The lone voice of horticultural reason
“Glyphosate is the Agent Orange of our time”
– anonymous World Wildlife Federation executive, quoted by Mike Wallace on CBS TV’s 60 Minutes
Ah, that’s just what any fact-based, fair-minded discussion on chemicals and the environment needs – scare tactics, cloaked in deceit and unwarranted innuendo.
Glyphosate is the active ingredient in Roundup, a product used by many gardeners to kill weeds. The 60 Mintues news story broadcast over the winter pertained to our government’s current efforts to hinder cocaine production by spraying Columbian coca fields with a highly concentrated solution of glyphosate. The story delivered pretty strong evidence that this practice was affecting the health of nearby villagers, and attributed to the spraying a wide range of skin problems and other health concerns. Noting the inaccuracy on the part of the pilots flying the helicopters, combined with wind drift, it was fairly obvious to me (even after processing the information through my CBS News filter) that these health problems are indeed a result of the villagers being sprayed.
Proving what Monsanto, the largest manufacturer of glyphosate-based herbicides, has always announced in a clear, loud voice: don’t get the stuff on your skin, in your eyes, your hair, don’t inhale it, smoke it, or mix it with vodka. If you follow the label directions when using Roundup – rubber gloves, long sleeves, safety goggles if you’re a clutz – your health, and the health of the planet, is not at risk.
But wait a minute – rubber gloves, long sleeves, warnings on the label – doesn’t that mean that the glyphosate in Roundup is a dangerous chemical? Of course it does, but in a fair discussion, one needs to consider the relativity of the word “dangerous.”
Pour an ounce of Roundup in one fish pond, an ounce of Palmolive dish soap in another, then see which one kills the fish. Those evil scientists at Colgate-Palmolive will win every time. So is liquid soap a dangerous chemical? In a pond it is, and to fish, it’s toxic. Or consider how one can’t go more than a few weeks in the fall without coming across a story about a college student dying of alcohol poisoning. Are you supposed to not drink the stuff? No, but to be safe, you need to drink alcohol within certain guidelines.
Roundup kills weeds because glyphosate (a salt compound) inhibits enzyme pathways, preventing plants from synthesizing amino acids necessary for growth. It basically stops plants from eating, so they die. When used according to label directions there is no carryover into the soil or groundwater. You may seed an area sprayed with Roundup seven days later, and your dogs and children can walk in any area sprayed with Roundup after waiting just 24 hours. Yes, glyphosate typically has a half-life in the soil of around 30 days. (Half-life is how long it takes a compound to break down halfway.) Well, everything has a half-life in soil. A 30-day half-life is amazing, to be so brief. Registering a half-life is a bad thing if the compound, during the half-life, adversely affects the soil, or groundwater, or plants to come, and it doesn’t mean anything if it doesn’t. Glyphosate doesn’t.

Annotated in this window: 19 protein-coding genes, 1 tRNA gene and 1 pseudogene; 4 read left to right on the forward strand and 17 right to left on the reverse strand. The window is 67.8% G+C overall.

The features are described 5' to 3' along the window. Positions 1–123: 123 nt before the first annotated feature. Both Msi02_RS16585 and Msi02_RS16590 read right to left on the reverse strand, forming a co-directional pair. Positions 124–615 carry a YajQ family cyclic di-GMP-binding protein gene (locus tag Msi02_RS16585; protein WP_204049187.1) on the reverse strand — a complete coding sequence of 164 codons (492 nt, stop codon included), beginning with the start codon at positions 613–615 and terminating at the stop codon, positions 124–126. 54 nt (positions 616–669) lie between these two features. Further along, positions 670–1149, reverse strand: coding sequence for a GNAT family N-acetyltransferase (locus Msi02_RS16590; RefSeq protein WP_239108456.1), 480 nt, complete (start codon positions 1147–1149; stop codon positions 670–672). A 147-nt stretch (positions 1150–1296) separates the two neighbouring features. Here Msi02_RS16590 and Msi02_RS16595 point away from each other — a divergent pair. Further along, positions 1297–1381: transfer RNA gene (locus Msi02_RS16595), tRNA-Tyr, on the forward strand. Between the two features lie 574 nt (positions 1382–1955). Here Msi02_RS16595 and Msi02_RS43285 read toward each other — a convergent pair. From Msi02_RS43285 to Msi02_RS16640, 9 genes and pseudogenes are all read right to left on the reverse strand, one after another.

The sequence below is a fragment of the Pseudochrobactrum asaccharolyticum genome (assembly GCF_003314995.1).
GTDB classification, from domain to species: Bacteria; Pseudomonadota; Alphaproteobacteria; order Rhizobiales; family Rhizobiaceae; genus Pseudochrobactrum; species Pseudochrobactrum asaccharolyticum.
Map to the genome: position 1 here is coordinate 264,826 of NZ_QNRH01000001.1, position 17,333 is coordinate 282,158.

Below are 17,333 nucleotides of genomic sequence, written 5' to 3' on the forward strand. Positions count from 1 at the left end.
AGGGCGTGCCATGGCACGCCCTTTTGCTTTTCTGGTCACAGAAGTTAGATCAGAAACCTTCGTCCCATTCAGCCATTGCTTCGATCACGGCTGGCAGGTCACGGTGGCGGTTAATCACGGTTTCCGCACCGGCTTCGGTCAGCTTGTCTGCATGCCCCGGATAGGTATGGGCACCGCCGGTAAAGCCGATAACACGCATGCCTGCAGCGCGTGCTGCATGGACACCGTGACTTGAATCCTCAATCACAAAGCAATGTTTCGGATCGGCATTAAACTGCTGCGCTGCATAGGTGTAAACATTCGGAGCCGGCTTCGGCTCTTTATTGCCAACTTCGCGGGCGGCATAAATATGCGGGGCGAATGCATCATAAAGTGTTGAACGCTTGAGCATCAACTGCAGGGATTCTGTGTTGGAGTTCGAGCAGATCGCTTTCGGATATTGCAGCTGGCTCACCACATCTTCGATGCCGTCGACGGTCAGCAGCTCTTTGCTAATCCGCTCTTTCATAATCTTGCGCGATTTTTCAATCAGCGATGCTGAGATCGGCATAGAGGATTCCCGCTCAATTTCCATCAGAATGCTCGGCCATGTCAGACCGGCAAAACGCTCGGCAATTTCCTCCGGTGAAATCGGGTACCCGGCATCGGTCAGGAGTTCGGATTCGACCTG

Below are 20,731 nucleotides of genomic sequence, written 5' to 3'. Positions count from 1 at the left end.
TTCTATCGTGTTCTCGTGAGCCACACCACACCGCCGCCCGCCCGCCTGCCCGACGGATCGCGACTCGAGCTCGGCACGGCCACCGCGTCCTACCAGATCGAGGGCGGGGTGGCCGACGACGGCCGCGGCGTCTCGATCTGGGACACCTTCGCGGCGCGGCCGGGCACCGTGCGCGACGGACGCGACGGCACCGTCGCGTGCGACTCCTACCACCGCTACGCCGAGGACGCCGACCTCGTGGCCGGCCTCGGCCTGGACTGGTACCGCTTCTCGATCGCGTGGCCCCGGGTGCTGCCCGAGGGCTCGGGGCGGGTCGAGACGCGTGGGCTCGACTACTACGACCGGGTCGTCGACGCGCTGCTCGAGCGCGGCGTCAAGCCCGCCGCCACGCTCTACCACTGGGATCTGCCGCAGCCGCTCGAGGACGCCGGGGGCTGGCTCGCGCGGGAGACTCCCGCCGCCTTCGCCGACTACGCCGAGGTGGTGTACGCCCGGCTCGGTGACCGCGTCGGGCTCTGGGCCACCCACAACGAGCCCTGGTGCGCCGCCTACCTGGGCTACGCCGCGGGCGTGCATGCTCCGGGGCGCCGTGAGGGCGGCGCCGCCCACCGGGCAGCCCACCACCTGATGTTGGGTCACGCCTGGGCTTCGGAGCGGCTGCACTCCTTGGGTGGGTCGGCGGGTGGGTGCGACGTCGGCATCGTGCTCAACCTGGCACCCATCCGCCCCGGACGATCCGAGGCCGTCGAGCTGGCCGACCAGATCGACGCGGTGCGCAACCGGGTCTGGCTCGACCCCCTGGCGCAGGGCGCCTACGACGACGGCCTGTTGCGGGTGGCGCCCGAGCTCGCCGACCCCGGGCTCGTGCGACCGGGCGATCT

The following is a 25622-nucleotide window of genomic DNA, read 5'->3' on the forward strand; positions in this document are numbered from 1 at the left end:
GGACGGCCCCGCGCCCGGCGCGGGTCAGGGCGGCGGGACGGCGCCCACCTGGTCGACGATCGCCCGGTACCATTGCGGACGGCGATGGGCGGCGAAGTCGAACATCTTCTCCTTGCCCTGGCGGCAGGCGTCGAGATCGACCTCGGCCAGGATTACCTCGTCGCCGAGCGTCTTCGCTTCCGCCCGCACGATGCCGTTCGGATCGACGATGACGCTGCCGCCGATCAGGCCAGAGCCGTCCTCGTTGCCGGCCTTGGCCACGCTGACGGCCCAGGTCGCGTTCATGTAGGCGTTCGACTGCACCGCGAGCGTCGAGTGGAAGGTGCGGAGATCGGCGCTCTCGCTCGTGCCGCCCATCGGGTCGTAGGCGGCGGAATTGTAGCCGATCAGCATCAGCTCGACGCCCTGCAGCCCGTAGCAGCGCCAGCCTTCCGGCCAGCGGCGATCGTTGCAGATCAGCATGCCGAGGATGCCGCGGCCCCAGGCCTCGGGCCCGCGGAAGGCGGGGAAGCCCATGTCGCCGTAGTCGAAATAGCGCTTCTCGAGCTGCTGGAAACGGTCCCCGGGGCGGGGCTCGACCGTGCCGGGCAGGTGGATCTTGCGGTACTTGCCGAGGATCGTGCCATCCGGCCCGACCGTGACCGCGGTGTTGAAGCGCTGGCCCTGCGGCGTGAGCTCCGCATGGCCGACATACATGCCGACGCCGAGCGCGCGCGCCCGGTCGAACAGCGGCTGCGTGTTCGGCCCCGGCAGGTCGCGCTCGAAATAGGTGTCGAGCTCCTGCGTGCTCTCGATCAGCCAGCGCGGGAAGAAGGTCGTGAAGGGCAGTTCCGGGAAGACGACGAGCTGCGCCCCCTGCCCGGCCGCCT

Agent Orange is a completely different, unbelievably more powerful toxin. It’s pretty well understood now that just whiffing it can cause a wide range of diseases, and that living in areas that were sprayed can cause birth defects in humans. It remains in the soil indefinitely. Over in Vietnam right now, areas that were sprayed in the ’60s are still not suitable for growing crops. Disturb that soil today and the chemical is released once again, causing major harm to humans, wildlife, flora, and the environment in general.
I work to protect the environment. My attitudes about chemicals have changed over the years. One of my goals as a gardener is to use as few chemical compounds as possible. Most seasons I don’t use any. So please don’t think I’m pro-chemical, because I’m not. But rest assured that I am, and forever will be, anti-deceit.
The Renegade Gardener